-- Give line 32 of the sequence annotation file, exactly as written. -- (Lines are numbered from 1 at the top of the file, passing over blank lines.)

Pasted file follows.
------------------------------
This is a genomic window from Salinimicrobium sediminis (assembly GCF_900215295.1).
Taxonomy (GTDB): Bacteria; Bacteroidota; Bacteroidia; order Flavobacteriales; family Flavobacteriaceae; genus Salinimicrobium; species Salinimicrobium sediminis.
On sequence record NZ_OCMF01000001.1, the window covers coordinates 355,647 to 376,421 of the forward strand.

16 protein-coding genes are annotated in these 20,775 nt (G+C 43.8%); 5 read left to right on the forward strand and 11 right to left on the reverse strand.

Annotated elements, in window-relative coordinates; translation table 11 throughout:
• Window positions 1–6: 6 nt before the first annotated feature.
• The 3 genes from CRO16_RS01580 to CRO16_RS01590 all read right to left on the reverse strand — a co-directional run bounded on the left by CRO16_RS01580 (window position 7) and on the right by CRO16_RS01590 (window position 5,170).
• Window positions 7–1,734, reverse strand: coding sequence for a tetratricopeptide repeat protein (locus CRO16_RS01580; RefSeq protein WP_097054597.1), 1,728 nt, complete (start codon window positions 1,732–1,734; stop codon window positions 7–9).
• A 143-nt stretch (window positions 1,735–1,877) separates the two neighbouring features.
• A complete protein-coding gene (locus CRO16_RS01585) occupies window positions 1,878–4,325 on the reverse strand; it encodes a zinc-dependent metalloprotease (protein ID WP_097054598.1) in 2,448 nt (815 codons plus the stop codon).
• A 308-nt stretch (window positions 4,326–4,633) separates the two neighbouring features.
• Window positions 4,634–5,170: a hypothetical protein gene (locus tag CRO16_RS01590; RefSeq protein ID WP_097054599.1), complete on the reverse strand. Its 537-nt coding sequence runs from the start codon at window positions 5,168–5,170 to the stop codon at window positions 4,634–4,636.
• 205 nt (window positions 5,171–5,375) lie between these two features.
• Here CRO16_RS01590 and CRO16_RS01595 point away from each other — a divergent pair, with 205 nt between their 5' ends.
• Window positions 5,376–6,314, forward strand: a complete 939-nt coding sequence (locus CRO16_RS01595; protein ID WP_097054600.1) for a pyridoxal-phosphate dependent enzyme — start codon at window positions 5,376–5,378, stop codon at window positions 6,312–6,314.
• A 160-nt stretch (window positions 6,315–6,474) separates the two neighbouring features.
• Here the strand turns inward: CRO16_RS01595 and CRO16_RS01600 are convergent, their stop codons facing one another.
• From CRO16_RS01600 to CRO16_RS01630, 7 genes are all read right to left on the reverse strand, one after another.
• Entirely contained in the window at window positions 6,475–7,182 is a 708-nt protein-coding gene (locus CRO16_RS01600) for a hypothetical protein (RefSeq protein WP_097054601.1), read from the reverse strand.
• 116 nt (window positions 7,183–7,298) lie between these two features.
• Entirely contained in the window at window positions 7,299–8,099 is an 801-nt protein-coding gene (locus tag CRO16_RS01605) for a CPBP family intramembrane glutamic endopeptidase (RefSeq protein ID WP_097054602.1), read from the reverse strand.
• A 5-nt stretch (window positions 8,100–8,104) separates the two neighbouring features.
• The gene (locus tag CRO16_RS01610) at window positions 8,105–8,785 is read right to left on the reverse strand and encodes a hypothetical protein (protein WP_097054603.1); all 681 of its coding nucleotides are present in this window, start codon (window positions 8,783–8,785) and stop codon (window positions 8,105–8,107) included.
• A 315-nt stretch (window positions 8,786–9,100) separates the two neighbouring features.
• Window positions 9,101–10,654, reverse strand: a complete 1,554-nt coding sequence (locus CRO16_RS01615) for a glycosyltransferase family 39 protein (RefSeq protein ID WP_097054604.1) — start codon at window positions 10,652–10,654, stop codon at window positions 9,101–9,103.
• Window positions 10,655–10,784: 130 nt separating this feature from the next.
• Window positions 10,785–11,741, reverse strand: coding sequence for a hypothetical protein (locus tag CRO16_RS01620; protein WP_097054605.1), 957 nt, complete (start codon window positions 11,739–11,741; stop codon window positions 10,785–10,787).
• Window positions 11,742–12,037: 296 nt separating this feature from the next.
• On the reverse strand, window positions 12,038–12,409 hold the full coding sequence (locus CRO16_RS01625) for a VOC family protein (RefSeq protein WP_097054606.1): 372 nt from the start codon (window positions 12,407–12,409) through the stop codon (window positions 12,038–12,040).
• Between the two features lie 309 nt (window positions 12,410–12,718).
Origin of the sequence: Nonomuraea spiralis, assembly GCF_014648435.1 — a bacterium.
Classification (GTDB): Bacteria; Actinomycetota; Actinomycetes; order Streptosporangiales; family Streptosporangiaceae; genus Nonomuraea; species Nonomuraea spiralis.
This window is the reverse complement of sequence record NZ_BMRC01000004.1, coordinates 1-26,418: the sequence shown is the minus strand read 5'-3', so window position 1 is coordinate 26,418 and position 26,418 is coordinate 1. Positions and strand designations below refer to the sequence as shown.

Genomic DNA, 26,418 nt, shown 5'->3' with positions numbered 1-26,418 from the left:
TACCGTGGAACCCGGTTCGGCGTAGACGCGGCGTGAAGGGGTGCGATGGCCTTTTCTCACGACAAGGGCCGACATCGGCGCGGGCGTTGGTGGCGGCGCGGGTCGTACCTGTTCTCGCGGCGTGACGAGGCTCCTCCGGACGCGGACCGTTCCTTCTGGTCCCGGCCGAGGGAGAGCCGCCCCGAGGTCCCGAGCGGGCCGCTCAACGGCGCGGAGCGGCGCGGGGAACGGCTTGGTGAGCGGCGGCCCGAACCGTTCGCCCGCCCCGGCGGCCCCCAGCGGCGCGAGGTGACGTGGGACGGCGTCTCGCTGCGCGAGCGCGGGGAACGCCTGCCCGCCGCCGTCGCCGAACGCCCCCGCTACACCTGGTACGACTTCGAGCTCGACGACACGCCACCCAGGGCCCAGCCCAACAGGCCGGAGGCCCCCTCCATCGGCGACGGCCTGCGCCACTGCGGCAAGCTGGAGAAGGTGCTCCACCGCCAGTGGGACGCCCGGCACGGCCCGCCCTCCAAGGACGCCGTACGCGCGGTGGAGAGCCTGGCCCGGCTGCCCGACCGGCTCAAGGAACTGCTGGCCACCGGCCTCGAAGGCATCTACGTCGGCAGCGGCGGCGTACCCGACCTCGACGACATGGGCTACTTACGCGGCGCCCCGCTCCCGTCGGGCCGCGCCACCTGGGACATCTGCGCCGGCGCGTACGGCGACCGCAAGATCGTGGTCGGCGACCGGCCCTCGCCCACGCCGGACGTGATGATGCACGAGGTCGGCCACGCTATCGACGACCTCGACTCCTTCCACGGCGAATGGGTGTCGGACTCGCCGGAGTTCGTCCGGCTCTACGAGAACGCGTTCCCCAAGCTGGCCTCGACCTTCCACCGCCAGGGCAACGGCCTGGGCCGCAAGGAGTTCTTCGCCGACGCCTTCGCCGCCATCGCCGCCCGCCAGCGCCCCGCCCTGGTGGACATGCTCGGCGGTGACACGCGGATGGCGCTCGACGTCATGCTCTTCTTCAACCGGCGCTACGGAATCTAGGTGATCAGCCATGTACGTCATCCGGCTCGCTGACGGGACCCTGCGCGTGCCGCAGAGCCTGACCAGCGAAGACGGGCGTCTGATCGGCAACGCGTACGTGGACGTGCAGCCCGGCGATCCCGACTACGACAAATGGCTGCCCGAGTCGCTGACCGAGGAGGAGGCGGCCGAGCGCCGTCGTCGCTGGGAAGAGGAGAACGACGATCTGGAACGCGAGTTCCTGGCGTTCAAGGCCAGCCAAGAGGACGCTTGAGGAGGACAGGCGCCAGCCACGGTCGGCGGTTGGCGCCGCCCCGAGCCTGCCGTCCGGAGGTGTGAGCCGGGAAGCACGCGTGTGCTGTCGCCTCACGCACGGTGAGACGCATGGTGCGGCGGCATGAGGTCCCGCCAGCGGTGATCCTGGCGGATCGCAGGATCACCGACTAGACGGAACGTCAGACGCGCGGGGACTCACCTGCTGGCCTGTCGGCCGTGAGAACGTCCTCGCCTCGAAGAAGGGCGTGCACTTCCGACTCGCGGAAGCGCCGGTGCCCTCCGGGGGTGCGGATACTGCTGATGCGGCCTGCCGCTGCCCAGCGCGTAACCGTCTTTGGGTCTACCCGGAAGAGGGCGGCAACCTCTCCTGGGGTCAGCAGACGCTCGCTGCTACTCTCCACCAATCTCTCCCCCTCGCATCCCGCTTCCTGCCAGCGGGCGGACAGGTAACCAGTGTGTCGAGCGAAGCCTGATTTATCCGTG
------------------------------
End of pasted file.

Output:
Classification (GTDB): Bacteria; Actinomycetota; Actinomycetes; order Streptosporangiales; family Streptosporangiaceae; genus Nonomuraea; species Nonomuraea spiralis.